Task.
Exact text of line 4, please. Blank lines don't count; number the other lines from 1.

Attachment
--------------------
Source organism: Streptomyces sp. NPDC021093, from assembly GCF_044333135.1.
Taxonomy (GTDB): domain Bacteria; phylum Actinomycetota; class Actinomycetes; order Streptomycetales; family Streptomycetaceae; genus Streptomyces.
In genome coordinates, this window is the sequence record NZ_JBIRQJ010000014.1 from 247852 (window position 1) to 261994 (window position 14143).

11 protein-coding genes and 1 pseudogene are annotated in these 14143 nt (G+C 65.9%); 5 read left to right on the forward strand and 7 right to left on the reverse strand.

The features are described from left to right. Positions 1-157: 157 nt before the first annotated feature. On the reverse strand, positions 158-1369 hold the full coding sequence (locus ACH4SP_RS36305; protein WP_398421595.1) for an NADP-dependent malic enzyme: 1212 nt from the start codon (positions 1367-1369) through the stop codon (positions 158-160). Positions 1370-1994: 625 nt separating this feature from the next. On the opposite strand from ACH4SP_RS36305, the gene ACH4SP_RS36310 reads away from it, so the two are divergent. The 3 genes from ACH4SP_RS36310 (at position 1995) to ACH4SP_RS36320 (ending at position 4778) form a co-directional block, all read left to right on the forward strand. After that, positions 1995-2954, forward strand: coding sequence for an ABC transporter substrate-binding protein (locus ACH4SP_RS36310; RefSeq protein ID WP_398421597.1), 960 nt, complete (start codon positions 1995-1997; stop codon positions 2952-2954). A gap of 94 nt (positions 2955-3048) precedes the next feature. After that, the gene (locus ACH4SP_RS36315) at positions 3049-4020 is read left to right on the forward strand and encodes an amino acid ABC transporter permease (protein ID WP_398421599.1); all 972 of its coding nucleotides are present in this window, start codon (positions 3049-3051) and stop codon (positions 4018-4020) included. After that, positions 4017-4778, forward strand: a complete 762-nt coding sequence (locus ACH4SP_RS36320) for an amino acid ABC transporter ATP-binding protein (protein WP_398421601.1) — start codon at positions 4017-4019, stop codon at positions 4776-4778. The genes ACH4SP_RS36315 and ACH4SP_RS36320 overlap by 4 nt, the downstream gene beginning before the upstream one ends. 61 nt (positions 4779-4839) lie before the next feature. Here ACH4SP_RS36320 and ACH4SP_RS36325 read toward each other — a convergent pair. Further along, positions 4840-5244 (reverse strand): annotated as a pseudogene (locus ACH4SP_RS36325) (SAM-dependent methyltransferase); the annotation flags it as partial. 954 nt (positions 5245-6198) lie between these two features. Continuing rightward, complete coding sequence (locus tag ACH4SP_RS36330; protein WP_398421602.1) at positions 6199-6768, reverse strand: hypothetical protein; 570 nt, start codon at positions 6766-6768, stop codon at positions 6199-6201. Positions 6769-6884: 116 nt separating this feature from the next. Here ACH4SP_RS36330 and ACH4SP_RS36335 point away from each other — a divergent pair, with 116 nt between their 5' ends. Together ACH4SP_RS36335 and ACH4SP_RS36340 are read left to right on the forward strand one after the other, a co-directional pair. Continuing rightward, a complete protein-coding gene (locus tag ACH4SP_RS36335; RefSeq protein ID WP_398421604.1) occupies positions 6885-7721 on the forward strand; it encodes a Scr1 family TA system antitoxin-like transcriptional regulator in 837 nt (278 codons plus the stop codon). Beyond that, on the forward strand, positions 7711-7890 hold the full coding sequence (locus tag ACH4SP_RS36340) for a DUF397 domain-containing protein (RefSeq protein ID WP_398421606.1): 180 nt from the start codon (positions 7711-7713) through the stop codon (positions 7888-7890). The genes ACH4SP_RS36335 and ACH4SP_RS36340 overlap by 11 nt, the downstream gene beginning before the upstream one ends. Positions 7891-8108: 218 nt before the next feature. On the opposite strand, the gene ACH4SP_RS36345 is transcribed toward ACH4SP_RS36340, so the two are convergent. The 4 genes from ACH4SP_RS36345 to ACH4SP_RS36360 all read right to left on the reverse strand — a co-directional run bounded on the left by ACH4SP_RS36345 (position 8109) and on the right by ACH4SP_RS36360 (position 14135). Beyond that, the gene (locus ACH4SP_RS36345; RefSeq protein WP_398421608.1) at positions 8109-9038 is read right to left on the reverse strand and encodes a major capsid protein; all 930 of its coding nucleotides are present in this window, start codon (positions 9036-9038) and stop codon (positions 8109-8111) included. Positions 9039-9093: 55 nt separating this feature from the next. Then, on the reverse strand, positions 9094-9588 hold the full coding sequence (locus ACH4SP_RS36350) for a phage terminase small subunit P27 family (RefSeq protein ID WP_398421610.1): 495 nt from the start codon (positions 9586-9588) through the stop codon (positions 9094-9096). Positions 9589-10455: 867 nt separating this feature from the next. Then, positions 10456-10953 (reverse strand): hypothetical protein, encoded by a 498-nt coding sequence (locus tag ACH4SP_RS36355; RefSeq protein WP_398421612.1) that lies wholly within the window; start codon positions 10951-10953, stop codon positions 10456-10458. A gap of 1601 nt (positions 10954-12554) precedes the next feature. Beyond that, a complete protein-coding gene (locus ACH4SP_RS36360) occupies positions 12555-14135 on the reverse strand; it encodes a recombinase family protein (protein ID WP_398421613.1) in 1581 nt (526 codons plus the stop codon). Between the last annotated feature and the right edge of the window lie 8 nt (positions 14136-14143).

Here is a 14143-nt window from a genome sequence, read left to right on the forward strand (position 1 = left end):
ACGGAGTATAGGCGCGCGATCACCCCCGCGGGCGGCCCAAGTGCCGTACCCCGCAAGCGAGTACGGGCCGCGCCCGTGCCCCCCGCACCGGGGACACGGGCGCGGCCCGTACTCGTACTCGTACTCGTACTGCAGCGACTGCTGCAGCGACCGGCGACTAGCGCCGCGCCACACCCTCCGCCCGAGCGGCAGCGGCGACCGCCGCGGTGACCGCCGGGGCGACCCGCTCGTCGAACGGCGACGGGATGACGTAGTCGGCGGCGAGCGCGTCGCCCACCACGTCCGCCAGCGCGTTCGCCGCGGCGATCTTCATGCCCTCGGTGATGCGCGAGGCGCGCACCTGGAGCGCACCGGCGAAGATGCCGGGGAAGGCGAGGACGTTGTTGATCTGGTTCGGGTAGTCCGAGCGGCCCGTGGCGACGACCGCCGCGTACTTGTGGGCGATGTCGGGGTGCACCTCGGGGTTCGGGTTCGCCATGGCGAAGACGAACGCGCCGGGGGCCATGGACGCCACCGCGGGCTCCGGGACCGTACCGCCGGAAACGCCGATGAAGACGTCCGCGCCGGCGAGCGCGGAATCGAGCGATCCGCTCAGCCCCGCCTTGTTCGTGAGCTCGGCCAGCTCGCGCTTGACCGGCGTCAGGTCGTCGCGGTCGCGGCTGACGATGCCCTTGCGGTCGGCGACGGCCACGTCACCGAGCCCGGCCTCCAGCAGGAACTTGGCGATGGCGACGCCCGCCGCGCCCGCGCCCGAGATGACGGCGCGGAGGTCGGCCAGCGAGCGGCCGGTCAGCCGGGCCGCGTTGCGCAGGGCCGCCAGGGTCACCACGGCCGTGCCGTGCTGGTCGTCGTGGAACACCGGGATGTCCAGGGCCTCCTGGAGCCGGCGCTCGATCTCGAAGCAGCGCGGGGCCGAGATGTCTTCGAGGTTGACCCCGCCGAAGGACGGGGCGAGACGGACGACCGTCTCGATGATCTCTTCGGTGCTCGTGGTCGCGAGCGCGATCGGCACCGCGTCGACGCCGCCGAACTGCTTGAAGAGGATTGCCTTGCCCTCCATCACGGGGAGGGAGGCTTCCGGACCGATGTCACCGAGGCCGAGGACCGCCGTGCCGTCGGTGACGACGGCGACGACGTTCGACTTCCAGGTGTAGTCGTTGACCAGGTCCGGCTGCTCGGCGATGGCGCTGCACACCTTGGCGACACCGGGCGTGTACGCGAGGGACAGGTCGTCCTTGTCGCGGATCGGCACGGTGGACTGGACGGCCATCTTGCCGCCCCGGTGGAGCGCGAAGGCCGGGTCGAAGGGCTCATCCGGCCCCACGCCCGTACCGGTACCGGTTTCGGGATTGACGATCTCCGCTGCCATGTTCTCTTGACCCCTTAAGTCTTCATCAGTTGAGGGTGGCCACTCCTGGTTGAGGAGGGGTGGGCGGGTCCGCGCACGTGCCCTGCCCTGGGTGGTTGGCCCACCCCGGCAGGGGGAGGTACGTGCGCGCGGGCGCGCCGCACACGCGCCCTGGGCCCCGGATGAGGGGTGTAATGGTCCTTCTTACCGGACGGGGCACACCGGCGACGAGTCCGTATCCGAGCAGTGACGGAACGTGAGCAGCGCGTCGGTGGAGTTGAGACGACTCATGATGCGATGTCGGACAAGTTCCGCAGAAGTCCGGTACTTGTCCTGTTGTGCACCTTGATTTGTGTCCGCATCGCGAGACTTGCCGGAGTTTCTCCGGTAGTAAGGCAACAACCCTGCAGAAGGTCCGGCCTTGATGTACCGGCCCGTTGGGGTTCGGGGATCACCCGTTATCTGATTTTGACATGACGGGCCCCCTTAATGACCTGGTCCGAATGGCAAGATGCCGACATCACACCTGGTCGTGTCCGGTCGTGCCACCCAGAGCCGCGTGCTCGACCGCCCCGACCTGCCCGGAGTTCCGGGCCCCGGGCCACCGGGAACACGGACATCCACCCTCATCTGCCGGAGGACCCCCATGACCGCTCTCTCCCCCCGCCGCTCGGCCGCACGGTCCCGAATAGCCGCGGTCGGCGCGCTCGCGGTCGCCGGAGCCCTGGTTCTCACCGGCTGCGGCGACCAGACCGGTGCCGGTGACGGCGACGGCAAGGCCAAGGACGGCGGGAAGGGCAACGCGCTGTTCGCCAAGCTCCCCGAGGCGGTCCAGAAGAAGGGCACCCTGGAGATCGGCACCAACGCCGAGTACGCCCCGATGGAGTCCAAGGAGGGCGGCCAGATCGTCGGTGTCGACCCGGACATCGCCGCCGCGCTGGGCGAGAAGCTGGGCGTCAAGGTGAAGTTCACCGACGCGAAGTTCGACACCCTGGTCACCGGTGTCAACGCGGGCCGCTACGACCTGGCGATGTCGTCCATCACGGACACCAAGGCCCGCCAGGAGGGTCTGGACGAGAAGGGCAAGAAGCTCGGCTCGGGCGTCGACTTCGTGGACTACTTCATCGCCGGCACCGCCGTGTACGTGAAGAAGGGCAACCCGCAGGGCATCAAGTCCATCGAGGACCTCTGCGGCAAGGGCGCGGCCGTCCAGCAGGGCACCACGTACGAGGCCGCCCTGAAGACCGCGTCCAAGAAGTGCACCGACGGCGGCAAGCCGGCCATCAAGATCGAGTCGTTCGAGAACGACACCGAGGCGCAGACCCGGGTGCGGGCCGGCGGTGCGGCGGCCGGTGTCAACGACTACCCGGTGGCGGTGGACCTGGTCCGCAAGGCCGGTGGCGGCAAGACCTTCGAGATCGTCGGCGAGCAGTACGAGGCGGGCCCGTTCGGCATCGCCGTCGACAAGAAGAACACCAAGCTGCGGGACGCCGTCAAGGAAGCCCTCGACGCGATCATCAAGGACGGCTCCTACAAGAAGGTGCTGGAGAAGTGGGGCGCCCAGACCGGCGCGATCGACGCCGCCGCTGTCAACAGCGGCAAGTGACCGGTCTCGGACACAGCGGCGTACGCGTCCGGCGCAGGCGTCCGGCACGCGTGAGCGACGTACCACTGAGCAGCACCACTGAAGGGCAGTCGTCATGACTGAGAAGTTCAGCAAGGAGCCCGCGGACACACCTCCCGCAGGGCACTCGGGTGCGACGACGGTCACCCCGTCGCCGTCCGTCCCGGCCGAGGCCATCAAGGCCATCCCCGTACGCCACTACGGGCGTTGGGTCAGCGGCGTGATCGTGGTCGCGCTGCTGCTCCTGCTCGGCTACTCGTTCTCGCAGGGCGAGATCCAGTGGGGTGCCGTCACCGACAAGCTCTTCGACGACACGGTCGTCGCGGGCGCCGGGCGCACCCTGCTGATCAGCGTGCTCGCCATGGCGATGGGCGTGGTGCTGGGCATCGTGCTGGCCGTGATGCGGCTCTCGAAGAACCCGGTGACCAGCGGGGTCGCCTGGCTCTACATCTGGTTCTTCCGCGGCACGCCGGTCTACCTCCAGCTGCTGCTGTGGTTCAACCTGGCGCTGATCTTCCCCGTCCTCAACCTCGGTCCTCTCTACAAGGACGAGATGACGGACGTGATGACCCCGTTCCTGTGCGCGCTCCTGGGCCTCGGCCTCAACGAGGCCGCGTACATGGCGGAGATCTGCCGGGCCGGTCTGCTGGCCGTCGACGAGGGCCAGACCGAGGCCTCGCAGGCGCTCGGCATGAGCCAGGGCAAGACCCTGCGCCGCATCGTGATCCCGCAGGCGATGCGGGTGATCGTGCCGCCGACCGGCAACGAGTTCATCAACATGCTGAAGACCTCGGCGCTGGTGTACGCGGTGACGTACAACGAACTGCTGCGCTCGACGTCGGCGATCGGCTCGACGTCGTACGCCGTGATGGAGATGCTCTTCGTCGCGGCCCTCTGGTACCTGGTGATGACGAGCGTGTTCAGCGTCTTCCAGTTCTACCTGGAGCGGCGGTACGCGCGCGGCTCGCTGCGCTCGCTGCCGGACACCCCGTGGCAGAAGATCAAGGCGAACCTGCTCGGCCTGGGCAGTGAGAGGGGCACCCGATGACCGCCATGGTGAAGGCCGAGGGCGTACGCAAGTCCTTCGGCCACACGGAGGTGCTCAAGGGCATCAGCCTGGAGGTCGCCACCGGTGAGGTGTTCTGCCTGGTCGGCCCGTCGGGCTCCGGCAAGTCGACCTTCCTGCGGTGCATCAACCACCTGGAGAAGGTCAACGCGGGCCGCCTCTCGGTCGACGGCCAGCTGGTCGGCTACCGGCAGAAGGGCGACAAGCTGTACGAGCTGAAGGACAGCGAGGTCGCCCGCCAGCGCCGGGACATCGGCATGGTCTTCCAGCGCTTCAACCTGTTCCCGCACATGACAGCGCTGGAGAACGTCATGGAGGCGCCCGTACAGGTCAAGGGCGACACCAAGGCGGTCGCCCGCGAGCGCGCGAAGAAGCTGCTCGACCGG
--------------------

11 protein-coding genes and 1 pseudogene are annotated in these 14143 nt (G+C 65.9%); 5 read left to right on the forward strand and 7 right to left on the reverse strand.